RAI #1

The first issue of Rai also shipped this week with approximately a bazillion variant covers. I’m not going to post them all here, but there’s a thread where fans are attempting to catalogue them (it’s gotten that out of hand).

My favorite is the David Aja/Raul Allen variant, in part because of the way the sparse use of color brings out the red elements. I also like how the gun points you to the logo.

The other two make use of a Lone Wolf & Cub-style white vertical bar. The Raul Allen solo cover (bottom left) simplifies the image down to basic shapes and textures, and the white sword on a red background balances nicely against the red logo on a white background.

I also really like Bryan Hitches cover at bottom right, which is possibly the only variant that conveys some sense of emotion.



It’s like, how much more blue could this be? And the answer is none. None more blue.

Most comic covers are so illustration-heavy that it can be pretty easy to stand out by doing just a purely graphic cover, like this design by Jared K. Fletcher. It’s especially striking when it’s large area of flat color, though this sort of thing would get old fast if everyone started doing it. My one nitpick is that I kind of wish he’d put the URL and “Direct Sales” on a single line so the entire design would be justified left-and-right except for the open space of the “C.”



What a fantastic cover! Not only does the diagonal logo enhance the chaos of whatever’s going on in this scene with those creatures, but it also places one more obstacle between the two characters reaching out to each other. I’m not sure what’s going on with the other cover element looking like they’re taped down, but I’m willing to ignore it.



This is just plain sharp. The contrast between the very clean text design and the moody painting of a grungy sewer is really striking. I’m definitely curious to see what this book is about. The solicitation says the cover is by Gabriel Iumazark, but I’m not sure if that refers to the illustration or the design (or both).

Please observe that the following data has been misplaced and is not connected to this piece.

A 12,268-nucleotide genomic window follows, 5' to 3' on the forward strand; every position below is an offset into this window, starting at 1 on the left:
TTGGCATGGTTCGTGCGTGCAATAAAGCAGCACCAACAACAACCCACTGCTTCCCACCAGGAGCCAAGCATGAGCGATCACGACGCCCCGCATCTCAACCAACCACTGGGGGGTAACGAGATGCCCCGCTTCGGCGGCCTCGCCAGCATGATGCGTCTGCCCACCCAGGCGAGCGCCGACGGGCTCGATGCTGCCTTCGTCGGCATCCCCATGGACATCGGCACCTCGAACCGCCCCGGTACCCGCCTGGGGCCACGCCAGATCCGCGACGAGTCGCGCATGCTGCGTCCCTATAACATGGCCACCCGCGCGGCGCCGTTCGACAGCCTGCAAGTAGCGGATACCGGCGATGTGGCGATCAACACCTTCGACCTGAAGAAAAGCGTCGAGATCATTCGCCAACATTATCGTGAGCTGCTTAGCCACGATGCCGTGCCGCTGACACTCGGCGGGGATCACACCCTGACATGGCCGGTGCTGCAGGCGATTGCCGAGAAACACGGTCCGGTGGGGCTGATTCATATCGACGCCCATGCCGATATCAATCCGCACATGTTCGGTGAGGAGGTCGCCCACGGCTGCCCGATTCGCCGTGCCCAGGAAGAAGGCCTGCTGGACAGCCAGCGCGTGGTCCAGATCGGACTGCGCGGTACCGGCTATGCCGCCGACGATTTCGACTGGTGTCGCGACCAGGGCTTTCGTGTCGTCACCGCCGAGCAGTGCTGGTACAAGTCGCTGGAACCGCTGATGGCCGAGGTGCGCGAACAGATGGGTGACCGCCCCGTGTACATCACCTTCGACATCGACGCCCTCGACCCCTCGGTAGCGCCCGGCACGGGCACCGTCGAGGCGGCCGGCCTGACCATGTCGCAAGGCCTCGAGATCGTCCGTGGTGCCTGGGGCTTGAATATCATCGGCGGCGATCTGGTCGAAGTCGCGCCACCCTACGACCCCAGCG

White vertical bars could one day be considered overused, but I don’t think we’re there yet. I particularly like the logo for this series, with the contrast between the very blocky “Black” and the curves at the bottom of “Science.” The trade dress is very clean and not afraid of white space, which helps put more focus on the illustration by Matteo Scalera.

Kate Willaert is a graphic designer for You can find her her art on Tumblr and her thoughts @KateWillaert. Notice any spelling errors? Leave a comment below.


  1. I should add, I sure do love looking at all the lovely variant covers. I can’t afford to buy any, so seeing them online and making them my phone background is the way I get by. :)

  2. (I think you meant upper-left?)

    Thanks for the link. I guess I hadn’t considered that angle since I’m thoroughly spoiled in Minnesota by comic shops that never overlap new issues (and a few that usually display the full cover of new issues).

    Maybe I’ll address this next column, and discuss on what points I agree and respectfully disagree.

  3. This is a wonderful new column! I am totally a geek for this kind of design stuff and it is clearly the kind of thing that comics publishers need to be thinking about a lot more. This column reminds me of the glory days of Dave Johnson’s old comic book cover review blog, which I have sorely missed. Kate, I have especially appreciated your nuanced observations and critiques on things that I never would have noticed, like the “kerning” on the Spidey cover and your spot-on criticism of that Vertigo CMYK cover. Would love to hear your thoughts on the Marvel covers of Mike Del Mundo on the X-Men LEGACY book, as well as the cover designs of Tom Muller on Image’s ZERO.

  4. Thanks. :-)

    I did briefly discuss a ZERO cover in the previous installment. I’d like to eventually take a look at some runs of series as a “spotlight on” sort of thing, but it really depends on how much I’m able to do in what free time I have.

  5. Yeah, I meant left… My mistake. Based on my experiences w/comic shops, there’s a good deal of variation in how books are displayed. So I’d probably hesitate to make design decisions based on racking.

  6. Nice feature. is this a weekly thing? If so, where I can find the previous weeks? I don’t see it listed in the categories or tagged anywhere…